Visualization of the initiation and sequential expansion of the metamorphic conversion of anuran larval skin into the precursor of adult type

Authors

  • Tomoko Tamakoshi,

    1. Department of Biological Science, Hiroshima University, 1-3-1, Kagamiyama, Higashihiroshima, Hiroshima 739.
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  • Ken Oofusa,

    1. Department of Biological Science, Hiroshima University, 1-3-1, Kagamiyama, Higashihiroshima, Hiroshima 739.
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  • Katsutoshi Yoshizato

    Corresponding author
    1. Department of Biological Science, Hiroshima University, 1-3-1, Kagamiyama, Higashihiroshima, Hiroshima 739.
    2. Laboratory for Amphibian Biology, Faculty of Science, Hiroshima University, 1-3-1, Kagamiyama, Higashihiroshima, Hiroshima 739.
    3. Yoshizato MorphoMatrix Project, Exploratory Research for Advanced Technology, Japan Science and Technology Corporation, Hiroshima Techno-Plaza, 3-13-26, Kagamiyama, Higashihiroshima 739, Japan.
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* Author to whom all correspondence should be addressed.

Abstract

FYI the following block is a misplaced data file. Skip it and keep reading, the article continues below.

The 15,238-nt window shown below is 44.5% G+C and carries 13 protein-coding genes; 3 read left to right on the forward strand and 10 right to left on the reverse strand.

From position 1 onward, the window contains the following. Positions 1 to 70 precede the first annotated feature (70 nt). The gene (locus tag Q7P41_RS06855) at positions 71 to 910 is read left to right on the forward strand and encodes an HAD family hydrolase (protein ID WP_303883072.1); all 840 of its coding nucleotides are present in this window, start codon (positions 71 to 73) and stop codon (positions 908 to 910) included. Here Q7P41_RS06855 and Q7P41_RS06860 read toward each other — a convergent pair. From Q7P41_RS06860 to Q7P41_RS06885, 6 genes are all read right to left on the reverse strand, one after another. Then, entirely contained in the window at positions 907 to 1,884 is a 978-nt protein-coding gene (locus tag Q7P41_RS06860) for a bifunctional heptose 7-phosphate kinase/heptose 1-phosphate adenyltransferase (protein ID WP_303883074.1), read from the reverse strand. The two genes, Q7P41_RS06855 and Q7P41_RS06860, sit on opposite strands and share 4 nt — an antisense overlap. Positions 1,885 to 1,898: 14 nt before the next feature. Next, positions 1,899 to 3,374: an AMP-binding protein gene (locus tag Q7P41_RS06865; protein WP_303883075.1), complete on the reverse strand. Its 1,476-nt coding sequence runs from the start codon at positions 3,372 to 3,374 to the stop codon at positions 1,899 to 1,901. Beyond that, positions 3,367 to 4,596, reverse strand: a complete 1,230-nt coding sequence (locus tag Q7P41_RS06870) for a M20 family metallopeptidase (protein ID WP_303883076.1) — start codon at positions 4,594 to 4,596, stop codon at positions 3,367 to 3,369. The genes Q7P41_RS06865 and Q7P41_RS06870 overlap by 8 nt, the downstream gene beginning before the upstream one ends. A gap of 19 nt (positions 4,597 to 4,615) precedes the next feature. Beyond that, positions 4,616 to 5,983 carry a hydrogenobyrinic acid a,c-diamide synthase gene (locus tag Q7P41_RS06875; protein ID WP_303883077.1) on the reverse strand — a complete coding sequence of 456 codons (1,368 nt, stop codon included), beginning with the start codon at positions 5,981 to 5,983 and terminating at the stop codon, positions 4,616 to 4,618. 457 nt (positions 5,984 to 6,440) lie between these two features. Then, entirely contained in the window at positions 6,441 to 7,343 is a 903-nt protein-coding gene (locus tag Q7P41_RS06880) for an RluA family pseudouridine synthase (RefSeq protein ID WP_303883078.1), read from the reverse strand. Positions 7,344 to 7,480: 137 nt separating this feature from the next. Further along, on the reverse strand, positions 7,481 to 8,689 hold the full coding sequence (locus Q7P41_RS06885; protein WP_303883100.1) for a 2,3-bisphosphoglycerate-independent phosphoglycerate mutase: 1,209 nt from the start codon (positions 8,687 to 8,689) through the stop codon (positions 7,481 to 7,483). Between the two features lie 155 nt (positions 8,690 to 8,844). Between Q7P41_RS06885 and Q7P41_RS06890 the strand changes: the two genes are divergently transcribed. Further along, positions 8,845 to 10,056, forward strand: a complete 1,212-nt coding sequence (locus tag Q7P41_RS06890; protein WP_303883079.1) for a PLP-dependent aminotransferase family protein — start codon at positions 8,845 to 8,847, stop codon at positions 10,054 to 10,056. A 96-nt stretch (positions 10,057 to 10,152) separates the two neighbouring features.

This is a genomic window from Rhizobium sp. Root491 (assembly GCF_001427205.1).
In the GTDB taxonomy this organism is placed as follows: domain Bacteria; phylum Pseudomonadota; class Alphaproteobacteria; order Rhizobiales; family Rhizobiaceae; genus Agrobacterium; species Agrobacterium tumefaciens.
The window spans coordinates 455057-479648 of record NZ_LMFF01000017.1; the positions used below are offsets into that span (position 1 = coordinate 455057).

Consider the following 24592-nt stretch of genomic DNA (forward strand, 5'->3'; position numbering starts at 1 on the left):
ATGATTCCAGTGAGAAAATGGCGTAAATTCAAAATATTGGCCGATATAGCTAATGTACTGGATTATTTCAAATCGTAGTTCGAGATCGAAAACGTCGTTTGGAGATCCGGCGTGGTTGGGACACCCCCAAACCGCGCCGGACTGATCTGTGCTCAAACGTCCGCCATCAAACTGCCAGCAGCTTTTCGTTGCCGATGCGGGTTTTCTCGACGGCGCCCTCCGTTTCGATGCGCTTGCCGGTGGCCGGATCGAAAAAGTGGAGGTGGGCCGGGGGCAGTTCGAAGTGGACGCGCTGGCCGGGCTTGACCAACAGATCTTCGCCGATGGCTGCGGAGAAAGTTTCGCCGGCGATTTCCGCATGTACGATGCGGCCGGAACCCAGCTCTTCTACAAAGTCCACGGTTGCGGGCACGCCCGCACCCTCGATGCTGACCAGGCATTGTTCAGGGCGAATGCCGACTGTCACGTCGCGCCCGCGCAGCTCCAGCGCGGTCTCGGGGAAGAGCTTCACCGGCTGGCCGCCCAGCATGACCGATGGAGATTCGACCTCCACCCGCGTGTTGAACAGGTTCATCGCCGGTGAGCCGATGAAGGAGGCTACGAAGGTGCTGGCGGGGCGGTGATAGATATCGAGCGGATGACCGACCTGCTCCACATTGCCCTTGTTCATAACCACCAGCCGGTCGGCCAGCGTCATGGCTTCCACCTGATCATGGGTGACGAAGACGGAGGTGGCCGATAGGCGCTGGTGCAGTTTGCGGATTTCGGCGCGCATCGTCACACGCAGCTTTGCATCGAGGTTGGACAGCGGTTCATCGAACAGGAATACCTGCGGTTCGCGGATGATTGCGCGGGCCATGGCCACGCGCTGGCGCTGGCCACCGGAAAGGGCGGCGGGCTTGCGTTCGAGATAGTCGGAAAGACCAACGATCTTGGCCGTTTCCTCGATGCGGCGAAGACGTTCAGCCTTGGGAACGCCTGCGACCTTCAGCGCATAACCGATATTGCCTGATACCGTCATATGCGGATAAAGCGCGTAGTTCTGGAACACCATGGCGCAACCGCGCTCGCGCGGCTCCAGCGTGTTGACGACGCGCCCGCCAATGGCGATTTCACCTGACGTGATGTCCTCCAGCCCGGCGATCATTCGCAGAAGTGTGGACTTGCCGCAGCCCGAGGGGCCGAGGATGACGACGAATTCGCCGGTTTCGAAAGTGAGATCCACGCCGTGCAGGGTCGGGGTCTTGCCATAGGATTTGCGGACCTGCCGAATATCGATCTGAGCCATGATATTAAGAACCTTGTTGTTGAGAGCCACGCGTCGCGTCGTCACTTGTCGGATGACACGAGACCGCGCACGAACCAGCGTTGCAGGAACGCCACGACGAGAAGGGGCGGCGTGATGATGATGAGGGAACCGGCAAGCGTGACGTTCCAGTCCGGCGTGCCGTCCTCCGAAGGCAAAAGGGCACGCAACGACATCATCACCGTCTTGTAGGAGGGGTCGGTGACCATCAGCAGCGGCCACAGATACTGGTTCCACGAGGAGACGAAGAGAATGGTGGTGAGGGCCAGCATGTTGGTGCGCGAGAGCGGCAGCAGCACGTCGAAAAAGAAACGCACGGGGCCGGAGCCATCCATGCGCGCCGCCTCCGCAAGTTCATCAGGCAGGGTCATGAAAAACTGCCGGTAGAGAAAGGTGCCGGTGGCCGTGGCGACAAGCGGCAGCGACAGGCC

A tadpole of bullfrog, Rana catesbeiana, is originally covered with the larval skin over its entire body. Drastic changes arise in both the epidermis and the subcutaneous connective tissue at an early developmental stage, producing the precursor of adult type skin (pre-adult skin). It was found that calcium is a useful probe to detect the region where the precursor formation has occurred because its deposition in the upper part of subcutaneous collagen bundles coincides with the appearance of the pre-adult skin. Whole-mount in situ staining of tadpoles with alizarin red S revealed the initiation site of the premetamorphic transformation of the larval skin into the adult precursor and its ensuing region-dependent expansion. The pre-adult skin first emerged at TK II to III (TK, Taylor and Kollros staging) t lateral sides of the body, which led us to postulate that ‘the center for premetamorphic skin transformation’ is formed at the specific site in this region. This center moved dorsally and then ventrally, then reached to the most proximal region of the tail, yielding a unique sequential conversion pattern by around TK V when the conversion was completed in the trunk. The present study also visualized the process of the hindlimb skin transformation.

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